Ms. Cummins was born Ethel Mae Thompson five years after the New Yorker Hotel opened. By the time she was 15, she was singing in nightclubs in central Ohio. That’s where the hotel’s bandleader, Bernie Cummins, on tour with his orchestra The New Yorkers, found her and signed her up. “I wasn’t allowed to date anyone in the band, so I married the bandleader’s brother,” she explained.
At six o’clock the general manager of the hotel asked the guests to turn their attention to the monitor at the front of the room. It showed the view of the top of the hotel’s ziggurat-like tower, as seen from Ninth Avenue. The 21-foot letters spelling out “The New Yorker” were barely visible in the dark. The sign, which figures prominently (and in simulated neon) in the opening of the David Letterman show, has in fact been dark since sometime around 1967. After dismissing the urban legend that labels the sign as the cause of the blackout in 1965, Smith conceded, “We’re really, really crossing our fingers tonight.” Then he called Jeanne Cummins up to flip the switch. The assembled crowd counted down from 10 and then, as the sign lit up and went into a blinking letter-by-letter mode, like a string of strobe Christmas lights, everyone cheered. In the crowd, Joe Kinney wiped a hand across his brow and made a face of mock relief.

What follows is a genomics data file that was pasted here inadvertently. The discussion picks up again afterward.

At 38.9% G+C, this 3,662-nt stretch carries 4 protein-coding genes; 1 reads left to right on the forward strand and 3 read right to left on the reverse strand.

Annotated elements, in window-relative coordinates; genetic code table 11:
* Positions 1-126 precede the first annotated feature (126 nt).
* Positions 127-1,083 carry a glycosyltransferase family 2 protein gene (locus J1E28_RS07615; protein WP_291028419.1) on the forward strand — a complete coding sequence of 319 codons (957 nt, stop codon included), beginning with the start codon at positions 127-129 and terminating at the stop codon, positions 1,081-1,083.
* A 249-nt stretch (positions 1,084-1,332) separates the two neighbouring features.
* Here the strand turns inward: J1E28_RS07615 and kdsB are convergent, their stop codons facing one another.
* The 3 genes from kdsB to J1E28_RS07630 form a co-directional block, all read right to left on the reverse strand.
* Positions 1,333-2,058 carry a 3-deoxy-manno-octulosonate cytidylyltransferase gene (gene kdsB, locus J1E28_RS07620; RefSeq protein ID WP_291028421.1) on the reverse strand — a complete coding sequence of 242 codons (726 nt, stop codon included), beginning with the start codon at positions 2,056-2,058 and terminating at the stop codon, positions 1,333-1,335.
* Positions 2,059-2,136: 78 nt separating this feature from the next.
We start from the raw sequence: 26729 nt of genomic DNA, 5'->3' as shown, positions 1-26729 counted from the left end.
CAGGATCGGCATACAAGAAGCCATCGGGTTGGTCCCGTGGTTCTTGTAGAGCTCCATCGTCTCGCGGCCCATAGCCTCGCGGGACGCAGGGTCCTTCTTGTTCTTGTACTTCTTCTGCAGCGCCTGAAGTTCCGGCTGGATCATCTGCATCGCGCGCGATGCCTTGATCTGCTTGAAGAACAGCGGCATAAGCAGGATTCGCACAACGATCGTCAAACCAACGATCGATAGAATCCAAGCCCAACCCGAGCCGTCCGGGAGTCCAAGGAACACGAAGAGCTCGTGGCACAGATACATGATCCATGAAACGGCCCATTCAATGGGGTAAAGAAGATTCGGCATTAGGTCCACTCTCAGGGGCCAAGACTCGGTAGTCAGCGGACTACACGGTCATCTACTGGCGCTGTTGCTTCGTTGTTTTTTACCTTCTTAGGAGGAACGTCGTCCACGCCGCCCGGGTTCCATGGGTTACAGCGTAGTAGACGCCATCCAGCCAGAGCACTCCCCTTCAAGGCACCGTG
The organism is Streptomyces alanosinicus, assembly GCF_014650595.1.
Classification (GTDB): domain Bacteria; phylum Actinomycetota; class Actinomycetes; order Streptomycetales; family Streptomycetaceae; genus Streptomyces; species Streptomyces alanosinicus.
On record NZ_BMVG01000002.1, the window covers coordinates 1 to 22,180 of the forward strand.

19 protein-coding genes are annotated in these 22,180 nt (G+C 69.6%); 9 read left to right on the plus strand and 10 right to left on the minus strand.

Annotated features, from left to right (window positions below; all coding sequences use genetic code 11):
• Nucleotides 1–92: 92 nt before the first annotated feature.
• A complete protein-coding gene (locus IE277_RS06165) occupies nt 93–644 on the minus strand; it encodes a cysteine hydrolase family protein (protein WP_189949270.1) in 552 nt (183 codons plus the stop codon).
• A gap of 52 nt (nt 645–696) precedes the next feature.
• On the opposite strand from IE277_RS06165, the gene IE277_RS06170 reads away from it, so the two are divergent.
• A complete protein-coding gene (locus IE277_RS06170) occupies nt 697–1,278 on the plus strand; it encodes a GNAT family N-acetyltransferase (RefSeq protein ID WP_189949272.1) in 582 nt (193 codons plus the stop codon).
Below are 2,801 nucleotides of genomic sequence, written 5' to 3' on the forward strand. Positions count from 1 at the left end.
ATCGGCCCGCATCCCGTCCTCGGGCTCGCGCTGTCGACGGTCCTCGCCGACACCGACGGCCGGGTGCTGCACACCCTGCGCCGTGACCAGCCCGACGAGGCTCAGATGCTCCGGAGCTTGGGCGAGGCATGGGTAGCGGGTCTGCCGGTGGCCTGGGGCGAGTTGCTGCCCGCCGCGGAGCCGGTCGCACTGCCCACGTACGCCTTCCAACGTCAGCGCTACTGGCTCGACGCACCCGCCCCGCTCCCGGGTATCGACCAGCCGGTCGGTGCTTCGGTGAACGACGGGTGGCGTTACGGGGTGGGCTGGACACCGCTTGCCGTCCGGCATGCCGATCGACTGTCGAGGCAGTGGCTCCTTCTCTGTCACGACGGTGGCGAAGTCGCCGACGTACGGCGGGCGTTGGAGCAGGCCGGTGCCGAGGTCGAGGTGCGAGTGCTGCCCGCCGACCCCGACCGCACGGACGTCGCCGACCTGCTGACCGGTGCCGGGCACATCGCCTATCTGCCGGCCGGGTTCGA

Ms. Cummins took her seat and listened to details for the $40 million renovation scheduled to begin in March, which will replace the current neo-classical lobby and non-descript room interiors with stylistic Deco details linked to the hotel’s heyday. “The pendulum swings,” she said, “and they say it swings back the other way. But I don’t know.”
After the party, Joe Kinney headed home with his wife. As he looked eastward over the Hudson from Linwood, he said, the New Yorker was the brightest thing on the horizon. Brighter even, he mused, than the spire of the Empire State Building. For a minute he wondered if the New Yorker was leaching the light from the rest of Midtown… if there was some truth behind the urban legend of the blackout of ’65.